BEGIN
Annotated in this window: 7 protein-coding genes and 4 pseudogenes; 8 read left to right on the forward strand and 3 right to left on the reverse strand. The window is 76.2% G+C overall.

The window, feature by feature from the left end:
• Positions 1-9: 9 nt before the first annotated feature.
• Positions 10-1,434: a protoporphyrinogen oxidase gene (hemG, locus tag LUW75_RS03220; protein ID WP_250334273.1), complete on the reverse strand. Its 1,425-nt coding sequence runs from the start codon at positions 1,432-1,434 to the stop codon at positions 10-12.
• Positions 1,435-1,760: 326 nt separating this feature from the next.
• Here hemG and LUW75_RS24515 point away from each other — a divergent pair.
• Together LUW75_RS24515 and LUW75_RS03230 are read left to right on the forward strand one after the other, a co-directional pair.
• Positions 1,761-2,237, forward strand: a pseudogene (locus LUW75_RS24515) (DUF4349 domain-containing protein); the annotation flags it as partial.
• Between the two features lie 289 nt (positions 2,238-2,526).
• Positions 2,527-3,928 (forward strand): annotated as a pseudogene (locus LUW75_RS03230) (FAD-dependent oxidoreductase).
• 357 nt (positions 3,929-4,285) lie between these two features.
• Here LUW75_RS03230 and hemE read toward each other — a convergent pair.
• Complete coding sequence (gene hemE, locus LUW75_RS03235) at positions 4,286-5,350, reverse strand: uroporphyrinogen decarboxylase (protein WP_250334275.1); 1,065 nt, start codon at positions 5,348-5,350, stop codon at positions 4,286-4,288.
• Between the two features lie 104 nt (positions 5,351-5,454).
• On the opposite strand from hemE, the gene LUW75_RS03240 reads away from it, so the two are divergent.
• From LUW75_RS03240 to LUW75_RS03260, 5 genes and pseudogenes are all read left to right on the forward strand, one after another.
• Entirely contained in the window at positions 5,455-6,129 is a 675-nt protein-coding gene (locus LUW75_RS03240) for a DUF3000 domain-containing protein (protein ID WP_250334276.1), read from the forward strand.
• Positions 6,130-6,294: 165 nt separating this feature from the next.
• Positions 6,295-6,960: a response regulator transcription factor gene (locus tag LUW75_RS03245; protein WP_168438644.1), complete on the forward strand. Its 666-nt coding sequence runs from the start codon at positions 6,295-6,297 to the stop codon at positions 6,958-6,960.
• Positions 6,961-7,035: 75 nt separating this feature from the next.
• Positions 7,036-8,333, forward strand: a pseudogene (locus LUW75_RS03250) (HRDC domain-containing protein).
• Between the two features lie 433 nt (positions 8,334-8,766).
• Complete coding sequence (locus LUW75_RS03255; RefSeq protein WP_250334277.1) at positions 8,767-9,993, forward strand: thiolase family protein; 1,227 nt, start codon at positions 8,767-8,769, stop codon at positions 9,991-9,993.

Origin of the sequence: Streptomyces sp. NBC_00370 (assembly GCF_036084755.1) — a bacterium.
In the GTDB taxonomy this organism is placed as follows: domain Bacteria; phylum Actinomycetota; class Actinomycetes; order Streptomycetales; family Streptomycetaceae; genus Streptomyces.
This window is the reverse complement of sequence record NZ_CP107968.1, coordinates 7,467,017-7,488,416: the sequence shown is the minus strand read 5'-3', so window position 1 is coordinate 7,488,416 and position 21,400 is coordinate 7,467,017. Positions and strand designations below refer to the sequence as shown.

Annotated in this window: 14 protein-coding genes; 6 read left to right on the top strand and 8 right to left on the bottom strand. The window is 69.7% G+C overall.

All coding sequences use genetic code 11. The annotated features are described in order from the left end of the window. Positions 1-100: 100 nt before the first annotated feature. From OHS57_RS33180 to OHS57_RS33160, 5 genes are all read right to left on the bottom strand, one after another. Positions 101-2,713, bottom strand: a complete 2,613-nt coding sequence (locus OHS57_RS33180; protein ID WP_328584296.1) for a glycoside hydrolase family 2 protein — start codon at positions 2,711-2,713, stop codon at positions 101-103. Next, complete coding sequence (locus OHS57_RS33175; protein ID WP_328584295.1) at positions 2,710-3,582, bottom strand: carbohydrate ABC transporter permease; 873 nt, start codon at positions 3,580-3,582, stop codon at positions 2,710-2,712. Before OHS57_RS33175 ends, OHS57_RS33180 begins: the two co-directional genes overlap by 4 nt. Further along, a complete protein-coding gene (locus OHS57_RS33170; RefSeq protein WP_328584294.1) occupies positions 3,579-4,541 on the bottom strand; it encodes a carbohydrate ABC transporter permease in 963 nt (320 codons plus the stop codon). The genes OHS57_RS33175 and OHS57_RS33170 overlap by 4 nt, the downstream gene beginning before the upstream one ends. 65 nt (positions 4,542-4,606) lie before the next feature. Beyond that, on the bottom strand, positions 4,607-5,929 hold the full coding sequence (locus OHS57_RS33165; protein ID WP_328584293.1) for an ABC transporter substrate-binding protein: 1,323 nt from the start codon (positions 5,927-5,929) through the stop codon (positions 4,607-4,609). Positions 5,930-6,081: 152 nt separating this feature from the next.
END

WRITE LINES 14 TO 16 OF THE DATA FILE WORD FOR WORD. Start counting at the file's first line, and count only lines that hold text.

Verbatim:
• Between the two features lie 104 nt (positions 5,351-5,454).
• On the opposite strand from hemE, the gene LUW75_RS03240 reads away from it, so the two are divergent.
• From LUW75_RS03240 to LUW75_RS03260, 5 genes and pseudogenes are all read left to right on the forward strand, one after another.